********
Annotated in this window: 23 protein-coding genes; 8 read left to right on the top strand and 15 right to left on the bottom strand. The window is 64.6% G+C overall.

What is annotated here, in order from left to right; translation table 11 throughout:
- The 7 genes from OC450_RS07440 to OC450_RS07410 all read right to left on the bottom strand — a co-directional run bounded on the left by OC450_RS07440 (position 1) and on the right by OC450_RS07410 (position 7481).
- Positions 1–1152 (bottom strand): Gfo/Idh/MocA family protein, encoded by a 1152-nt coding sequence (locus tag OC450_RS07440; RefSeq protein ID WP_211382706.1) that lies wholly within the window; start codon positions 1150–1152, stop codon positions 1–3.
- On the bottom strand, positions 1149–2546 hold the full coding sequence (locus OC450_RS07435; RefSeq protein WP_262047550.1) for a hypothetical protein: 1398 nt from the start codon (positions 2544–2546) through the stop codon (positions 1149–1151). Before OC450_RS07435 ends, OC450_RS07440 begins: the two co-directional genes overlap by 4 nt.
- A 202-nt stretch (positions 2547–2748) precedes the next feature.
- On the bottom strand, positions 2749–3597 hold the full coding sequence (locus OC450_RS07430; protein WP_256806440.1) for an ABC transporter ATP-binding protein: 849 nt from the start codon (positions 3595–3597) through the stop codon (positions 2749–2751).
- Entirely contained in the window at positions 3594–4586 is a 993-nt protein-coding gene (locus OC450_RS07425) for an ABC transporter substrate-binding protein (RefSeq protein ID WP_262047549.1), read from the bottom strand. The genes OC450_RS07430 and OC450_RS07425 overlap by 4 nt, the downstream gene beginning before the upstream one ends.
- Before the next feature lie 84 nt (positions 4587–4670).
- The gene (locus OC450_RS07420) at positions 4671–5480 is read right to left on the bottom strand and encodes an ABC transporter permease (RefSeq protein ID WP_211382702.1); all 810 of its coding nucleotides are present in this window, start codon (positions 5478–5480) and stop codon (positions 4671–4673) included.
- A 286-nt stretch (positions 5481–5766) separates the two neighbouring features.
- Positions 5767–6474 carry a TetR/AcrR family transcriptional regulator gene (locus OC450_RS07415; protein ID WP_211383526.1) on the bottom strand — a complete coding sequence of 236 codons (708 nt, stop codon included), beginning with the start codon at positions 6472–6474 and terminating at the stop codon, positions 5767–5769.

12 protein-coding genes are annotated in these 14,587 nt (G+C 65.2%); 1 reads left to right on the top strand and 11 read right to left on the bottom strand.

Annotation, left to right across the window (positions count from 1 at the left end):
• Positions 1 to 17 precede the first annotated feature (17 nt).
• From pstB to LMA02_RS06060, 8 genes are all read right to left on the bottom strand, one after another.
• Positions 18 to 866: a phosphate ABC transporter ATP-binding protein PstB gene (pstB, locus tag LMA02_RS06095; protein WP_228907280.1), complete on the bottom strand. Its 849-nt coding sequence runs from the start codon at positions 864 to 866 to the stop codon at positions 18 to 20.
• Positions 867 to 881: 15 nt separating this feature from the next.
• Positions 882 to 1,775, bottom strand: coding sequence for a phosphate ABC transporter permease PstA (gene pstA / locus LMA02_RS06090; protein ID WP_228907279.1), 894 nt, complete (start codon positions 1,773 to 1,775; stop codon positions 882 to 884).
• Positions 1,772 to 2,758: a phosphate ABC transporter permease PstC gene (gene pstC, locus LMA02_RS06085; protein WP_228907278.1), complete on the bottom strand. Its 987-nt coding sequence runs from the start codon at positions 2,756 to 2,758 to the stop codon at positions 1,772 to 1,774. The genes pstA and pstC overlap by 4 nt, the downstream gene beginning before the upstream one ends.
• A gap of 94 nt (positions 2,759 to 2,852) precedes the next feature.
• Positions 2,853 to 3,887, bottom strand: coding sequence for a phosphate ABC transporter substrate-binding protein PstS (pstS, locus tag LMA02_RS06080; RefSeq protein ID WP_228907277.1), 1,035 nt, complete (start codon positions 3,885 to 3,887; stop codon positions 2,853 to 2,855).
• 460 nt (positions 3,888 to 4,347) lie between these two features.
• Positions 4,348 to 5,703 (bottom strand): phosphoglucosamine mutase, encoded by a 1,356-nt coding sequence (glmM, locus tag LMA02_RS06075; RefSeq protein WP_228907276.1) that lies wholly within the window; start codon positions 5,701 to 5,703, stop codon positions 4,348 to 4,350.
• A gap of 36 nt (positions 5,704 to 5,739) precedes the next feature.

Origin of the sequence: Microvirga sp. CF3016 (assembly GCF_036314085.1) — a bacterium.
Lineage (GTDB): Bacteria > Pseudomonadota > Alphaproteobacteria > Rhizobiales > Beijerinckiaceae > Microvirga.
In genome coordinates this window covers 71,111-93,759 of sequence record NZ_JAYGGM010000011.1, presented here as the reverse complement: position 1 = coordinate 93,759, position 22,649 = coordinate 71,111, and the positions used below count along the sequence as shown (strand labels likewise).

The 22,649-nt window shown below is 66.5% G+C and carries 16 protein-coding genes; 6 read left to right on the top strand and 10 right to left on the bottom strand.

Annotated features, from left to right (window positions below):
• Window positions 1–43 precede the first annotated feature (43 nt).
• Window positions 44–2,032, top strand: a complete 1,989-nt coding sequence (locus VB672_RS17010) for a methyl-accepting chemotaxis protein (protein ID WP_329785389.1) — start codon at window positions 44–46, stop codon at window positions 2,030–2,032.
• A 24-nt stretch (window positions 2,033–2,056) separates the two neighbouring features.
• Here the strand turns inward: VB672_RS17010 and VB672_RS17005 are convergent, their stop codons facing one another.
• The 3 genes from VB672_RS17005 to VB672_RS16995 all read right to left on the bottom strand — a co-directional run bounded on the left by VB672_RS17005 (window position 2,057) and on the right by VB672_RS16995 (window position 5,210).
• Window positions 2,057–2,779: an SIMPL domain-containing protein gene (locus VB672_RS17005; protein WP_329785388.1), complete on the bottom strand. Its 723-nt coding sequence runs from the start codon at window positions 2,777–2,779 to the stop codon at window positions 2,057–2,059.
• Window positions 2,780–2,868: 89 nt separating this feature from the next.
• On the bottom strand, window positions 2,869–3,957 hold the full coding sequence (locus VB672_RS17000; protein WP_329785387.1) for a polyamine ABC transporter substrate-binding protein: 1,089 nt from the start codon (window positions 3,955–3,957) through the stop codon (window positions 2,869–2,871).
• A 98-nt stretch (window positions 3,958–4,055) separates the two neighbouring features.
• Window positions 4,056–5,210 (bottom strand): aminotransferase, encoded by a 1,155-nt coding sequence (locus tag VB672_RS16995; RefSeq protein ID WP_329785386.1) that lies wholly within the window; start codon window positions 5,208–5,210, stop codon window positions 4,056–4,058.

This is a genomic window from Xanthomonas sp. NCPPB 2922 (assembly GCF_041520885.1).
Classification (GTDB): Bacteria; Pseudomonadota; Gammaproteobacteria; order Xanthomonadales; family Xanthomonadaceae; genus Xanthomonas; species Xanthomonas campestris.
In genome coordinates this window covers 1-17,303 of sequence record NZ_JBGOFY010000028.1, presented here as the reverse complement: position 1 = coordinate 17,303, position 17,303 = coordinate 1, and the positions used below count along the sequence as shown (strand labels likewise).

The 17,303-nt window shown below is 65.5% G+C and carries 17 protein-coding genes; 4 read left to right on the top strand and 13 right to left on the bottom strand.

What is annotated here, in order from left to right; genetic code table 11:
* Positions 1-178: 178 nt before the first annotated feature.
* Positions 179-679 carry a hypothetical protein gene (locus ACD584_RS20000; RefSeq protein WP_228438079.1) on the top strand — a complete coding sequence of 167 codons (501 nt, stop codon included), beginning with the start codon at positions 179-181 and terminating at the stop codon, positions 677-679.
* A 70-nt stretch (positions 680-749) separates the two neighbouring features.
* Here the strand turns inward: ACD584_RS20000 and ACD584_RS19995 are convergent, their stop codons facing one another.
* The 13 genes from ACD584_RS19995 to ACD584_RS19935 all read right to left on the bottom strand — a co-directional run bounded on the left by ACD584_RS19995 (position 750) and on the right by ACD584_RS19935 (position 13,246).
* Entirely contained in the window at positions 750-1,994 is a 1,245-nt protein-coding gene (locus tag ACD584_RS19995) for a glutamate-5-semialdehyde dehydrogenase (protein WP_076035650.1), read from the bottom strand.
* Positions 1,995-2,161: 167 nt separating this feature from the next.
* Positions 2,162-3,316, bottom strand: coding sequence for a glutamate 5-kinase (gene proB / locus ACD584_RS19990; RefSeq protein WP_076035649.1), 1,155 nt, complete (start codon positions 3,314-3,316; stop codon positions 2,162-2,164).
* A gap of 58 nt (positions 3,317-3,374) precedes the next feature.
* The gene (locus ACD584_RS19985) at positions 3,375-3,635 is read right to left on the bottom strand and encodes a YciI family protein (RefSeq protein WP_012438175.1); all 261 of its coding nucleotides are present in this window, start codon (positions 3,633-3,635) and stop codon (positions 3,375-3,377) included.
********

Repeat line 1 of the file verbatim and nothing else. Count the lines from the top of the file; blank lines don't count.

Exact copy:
Annotated in this window: 23 protein-coding genes; 8 read left to right on the top strand and 15 right to left on the bottom strand. The window is 64.6% G+C overall.